Citing the standard enunciated by the Second Circuit in Adams v. Weinberger, 521 F.2d 656 (2d Cir. 1975), the court held that the "regular" and "continuous" test to measure the support given the mother or unborn child, as described in 20 C.F.R. 404.366, was a less relevant test than whether the support by the father for the unborn child was commensurate with the needs of the unborn child at the time of the father's death. The court held that the latter test conforms to the text of Section 216(h)(3)(C)(ii) of the Social Security Act and reflects the purpose of the statute by focusing on the unborn child's needs in terms of dependency at the time of the worker's death. The court noted that with a minor exception, Ms. Parsons's medical needs were covered by insurance and that the occasional payment by Mr. Bryant of Ms. Parson's transportation costs to the doctor's office, amounting to approximately $50.00, sufficed for all the needs of the unborn child at the time of Mr. Bryant's death. The court concluded that Charles I. Bryant, Jr., was entitled to child's insurance benefits.
According to the Social Security Administration's (SSA's) regulations implementing section 216(h)(3)(C)(ii) of the Social Security Act (20 C.F.R. 404.366(a)), "contributions for support" of the applicant must be made regularly and must be substantial. In order to be substantial, contributions must be large enough to meet an important part of the ordinary living costs of the applicant. A consistent pattern of contributions is sufficient to show regularity. According to SSR 68-22 and other statements of policy by SSA, the "living with" or "contributing to support" requirements are established for the posthumous child of a worker when the worker was living with, or contributing to the support of, the child's mother at the time of the worker's death.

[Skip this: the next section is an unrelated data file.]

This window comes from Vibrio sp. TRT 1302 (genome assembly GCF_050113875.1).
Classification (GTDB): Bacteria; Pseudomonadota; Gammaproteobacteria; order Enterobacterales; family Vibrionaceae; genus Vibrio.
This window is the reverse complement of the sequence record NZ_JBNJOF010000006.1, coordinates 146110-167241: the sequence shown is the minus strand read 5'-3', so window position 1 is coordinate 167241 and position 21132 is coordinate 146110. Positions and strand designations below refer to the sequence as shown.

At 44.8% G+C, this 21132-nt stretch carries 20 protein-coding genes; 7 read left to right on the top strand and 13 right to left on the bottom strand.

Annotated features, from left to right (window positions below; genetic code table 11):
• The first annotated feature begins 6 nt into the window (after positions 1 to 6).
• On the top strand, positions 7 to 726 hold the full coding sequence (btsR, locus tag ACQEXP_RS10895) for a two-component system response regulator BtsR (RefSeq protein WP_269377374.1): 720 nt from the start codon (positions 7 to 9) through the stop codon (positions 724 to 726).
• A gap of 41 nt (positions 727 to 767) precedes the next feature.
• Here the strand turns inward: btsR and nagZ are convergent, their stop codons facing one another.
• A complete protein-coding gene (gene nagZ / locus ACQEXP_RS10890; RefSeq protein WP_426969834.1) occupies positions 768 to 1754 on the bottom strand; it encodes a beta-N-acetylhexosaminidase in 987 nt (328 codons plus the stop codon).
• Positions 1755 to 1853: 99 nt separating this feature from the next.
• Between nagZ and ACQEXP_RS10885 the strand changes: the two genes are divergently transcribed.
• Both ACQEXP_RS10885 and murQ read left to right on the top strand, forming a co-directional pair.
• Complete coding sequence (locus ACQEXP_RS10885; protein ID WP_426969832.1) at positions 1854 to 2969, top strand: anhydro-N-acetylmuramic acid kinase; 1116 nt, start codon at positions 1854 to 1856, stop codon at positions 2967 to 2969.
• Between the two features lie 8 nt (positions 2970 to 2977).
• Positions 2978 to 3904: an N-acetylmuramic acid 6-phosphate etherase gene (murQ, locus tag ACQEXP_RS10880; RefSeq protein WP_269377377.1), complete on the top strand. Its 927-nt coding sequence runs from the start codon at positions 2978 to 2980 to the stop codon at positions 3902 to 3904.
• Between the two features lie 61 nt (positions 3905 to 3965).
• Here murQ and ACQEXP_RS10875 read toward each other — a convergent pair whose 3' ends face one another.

The court in Parsons, citing Adams v. Weinberger, held that the measure of support given to the mother is not the test applicable to the issue of dependency since the dependency of the mother is not the issue, and the support for the unborn child need not be shown to be regular and substantial. The test for dependency is whether the support by the father for the unborn child was commensurate with the needs of the unborn child at the time of the father's death. Such support, depending on the facts of the case, can consist of even relatively small amounts.
This ruling applies only to cases involving an applicant for child's benefits as a deemed child under Section 216(h)(3)(C)(ii) of the Social Security Act who resides in Maryland, Virginia, West Virginia, South Carolina or North Carolina at the time of the determination or decision at any level of administrative review, i.e., initial, reconsideration, administrative law judge hearing or Appeals Council review and who was born after the worker died.
Such an applicant will be deemed to be the worker's child when the worker's contributions to his unborn child were commensurate with the needs of the unborn child at the time of the worker's death, even though those contributions were not regular and substantial.